111. 111. Apple Talk..Continued The rise of TCP/IP during the 1990s led to a re-implementation of most of these types of support on that protocol, and AppleTalk became unsupported as of the release of Mac OS X v10.6 in 2009. Many of AppleTalk's more advanced auto-configuration features have since been introduced in Bonjour. 111
    112. 112. Associated TCP/IP Protocols & Services HTTP This protocol, the core of the World Wide Web, facilitates retrieval and transfer of hypertext (mixed media) documents. Stands for the HyperText Transfer protocol Telnet A remote terminal emulation protocol that enables clients to log on to remote hosts on the network. SNMP Used to remotely manage network devices. Stands for the Simple Network Management Protocol. DNS Provides meaningful names like for computers to replace numerical addresses like Stands for the Domain Name System. SLIP/ PPP SLIP (Serial Line Internet Protocol) and PPP (Point to Point Protocol) encapsulate the IP packets so that they can be sent over a dial up phone connection to an access provider’s modem. 112
    113. 113. Document Amendment History Document Amendment History S.No Description Author Version Date 1 2 3 4 5 6 7 8 113
    114. 114. T H A N K Y O U. . . All information, including graphical representations, etc provided in this presentation is for exclusive use of current Globsyn Skills students and faculty. No part of the document may be reproduced in any form or by any means, electronic or otherwise, without written permission of the owner. 114
    115. 115. SKILLS FOR INDIA IP Addressing
    116. 116. What is an IP address?      IP (Internet Protocol) address Device used by routers, to select best path from source to destination, across networks and internetworks Network layer address, consisting of NETWORK portion, and HOST portion Logical address, assigned in software by network administrator Part of a hierarchical ‘numbering scheme’ - unique, for reliable routing May be assigned to a host pc, or router port 116
    117. 117. Types of IP address  Static address  Dynamic address 117
    118. 118. Static IP address  Manually input by network administrator  Manageable for small networks  Requires careful checks to avoid duplication 118
    119. 119. Dynamic IP address Examples - BOOTP, DHCP  Assigned by server when host boots  Derived automatically from a range of addresses  Duration of ‘lease’ negotiated, then address released back to server 119
    120. 120. Class A IP address  1st octet = network address, octets 2-4 = host address  1st bits of 1st octet set to 0  up to (2^24 - 2) host addresses (16.8M) 121
    121. 121. Class A IP address 124. 224. 224.100 01111100 11100000 11100000 01100100 122
    122. 122. Class B IP address  1st 2 octets = network address, octets 3-4 = host address  1st 2 bits of 1st octet set to 10  up to (2^16 - 2) host addresses (65534) 123
    123. 123. Class B IP address 129. 224. 224. 100 10000001 11100000 11100000 01100100 124
    124. 124. Class C IP address  1st 3 octets = network address, octet 4 = host address  1st 3 bits of 1st octet set to 110  up to (2^8 - 2) host addresses (254) 125
    125. 125. Class C IP address 193. 224. 224. 100 11000001 11100000 11100000 01100100 126
    126. 126. IP addresses and routing  Routing tables  Identifying source and destination  IP packet routing 127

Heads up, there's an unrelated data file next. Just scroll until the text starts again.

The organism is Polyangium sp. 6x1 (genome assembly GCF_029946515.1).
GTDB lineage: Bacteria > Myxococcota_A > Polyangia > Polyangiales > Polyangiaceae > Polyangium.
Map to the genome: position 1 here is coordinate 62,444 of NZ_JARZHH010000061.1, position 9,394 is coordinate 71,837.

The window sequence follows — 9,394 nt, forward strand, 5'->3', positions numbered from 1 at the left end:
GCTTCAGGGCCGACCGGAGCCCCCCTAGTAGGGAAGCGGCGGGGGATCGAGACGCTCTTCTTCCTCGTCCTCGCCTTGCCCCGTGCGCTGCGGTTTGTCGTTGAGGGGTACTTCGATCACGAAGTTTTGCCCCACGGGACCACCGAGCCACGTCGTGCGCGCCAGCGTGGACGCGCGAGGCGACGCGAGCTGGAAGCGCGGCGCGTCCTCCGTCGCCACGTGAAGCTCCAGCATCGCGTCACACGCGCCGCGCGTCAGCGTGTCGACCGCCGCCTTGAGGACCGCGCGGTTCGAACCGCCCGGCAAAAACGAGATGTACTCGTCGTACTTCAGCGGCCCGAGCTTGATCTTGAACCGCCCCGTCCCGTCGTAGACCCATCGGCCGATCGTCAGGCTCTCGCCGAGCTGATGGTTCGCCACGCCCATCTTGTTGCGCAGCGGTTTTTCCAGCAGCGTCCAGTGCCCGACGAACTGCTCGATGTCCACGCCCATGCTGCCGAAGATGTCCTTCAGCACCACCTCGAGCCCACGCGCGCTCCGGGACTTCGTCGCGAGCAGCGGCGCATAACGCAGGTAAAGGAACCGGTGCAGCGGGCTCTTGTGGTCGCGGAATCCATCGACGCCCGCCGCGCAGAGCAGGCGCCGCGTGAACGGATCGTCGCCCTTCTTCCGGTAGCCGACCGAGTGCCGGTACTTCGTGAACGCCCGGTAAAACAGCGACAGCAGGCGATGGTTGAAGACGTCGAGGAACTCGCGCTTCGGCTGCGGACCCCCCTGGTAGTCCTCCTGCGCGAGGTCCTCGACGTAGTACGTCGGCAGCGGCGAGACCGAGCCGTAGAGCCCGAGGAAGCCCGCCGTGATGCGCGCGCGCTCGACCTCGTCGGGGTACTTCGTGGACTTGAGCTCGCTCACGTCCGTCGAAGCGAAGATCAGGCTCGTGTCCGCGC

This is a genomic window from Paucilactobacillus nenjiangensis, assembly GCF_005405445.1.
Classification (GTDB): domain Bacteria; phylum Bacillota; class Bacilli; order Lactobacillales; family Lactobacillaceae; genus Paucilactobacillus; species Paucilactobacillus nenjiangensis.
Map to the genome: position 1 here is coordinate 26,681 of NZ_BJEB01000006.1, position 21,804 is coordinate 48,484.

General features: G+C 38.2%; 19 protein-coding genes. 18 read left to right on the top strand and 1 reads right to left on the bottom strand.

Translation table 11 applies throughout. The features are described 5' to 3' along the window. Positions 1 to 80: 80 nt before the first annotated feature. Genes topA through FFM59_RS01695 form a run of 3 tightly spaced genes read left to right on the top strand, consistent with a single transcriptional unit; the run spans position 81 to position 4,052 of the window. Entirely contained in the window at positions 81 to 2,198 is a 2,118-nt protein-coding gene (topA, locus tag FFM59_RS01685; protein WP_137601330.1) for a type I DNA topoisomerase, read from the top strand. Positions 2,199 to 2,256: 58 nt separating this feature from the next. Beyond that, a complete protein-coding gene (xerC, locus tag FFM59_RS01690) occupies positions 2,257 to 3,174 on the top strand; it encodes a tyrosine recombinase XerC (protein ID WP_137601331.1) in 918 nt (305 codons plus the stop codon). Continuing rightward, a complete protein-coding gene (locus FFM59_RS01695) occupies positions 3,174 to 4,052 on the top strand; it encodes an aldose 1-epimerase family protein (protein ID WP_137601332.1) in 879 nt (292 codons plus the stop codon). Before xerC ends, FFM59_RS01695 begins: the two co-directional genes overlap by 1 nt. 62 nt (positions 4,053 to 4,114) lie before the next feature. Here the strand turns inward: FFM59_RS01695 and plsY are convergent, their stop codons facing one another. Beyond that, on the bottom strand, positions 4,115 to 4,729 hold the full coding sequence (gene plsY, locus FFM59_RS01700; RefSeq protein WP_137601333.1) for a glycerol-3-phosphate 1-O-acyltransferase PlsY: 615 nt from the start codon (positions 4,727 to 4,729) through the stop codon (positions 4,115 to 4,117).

127. 127. IP addresses and routing -Routing Tables  Created by router, held in memory, constantly updated  Based on cross-referencing  IP packet source address, and port on which received 128
    128. 128. IP addresses and routing Identifying source and destination  As part of a layer 3 packet, IP header contains source and destination address  Each address is 32 bits long, and unique to device or port  Router reads destination IP address, checks against routing tables 129
    129. 129. IP addresses and routing - IP packet routing  If destination address not on the same segment as receive port, router sends packet to correct port for routing to destination  If destination on same segment as receive port, packet not forwarded 130
    130. 130. Networks and subnets  Why subnet  Subnet mask  Restrictions on ‘borrowed’ bits 131
    131. 131. When an organization is granted a block of addresses, it can create subnets to meet its needs. The prefix length increases to define the subnet prefix length. Why subnet Reduce broadcast domain, improve network efficiency Why subnet Reduce broadcast domain, improve network efficiency 132
    132. 132. Subnet masks  Extend NETWORK portion, borrow from HOST portion  Allow external networks to route packets direct to subnet 133
    133. 133. SKILLS FOR INDIA IP Routing
    134. 134. Network Address Translation Network Address Translation or NAT Kinds of Network Address Translation Operation of Network Address Translation Security and Administration 135
    135. 135. IP Routing When we want to connect two or more networks using different n/w addresses then we have to use IP Routing technique. The router will be used to perform routing between the networks. A router will perform following functions for routing.  Path determination  Packet forwarding  Path determination The process of obtaining path in routing table is called path determination. There are three different methods to which router can learn path.  Automatic detection of directly connected n/w.  Static & Default routing  Dynamic routing 136
    136. 136. IP Routing  Packet forwarding It is a process that is by default enable in router. The router will perform packet forwarding only if route is available in the routing table. 137